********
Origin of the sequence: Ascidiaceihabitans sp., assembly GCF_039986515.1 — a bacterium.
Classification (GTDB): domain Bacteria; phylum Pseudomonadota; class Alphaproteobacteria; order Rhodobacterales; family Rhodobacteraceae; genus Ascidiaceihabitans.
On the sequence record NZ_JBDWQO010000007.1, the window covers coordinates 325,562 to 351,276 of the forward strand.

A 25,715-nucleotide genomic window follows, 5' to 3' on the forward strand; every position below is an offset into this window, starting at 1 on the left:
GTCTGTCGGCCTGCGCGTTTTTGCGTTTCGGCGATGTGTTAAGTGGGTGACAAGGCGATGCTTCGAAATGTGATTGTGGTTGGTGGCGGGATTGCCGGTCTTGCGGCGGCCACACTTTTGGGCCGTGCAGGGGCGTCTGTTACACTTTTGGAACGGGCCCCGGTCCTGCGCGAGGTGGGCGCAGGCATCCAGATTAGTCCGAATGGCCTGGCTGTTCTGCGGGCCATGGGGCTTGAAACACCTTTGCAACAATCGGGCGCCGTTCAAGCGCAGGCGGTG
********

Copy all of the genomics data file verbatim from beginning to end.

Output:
Origin of the sequence: Ascidiaceihabitans sp., assembly GCF_039986515.1 — a bacterium.
Classification (GTDB): domain Bacteria; phylum Pseudomonadota; class Alphaproteobacteria; order Rhodobacterales; family Rhodobacteraceae; genus Ascidiaceihabitans.
On the sequence record NZ_JBDWQO010000007.1, the window covers coordinates 325,562 to 351,276 of the forward strand.

A 25,715-nucleotide genomic window follows, 5' to 3' on the forward strand; every position below is an offset into this window, starting at 1 on the left:
GTCTGTCGGCCTGCGCGTTTTTGCGTTTCGGCGATGTGTTAAGTGGGTGACAAGGCGATGCTTCGAAATGTGATTGTGGTTGGTGGCGGGATTGCCGGTCTTGCGGCGGCCACACTTTTGGGCCGTGCAGGGGCGTCTGTTACACTTTTGGAACGGGCCCCGGTCCTGCGCGAGGTGGGCGCAGGCATCCAGATTAGTCCGAATGGCCTGGCTGTTCTGCGGGCCATGGGGCTTGAAACACCTTTGCAACAATCGGGCGCCGTTCAAGCGCAGGCGGTG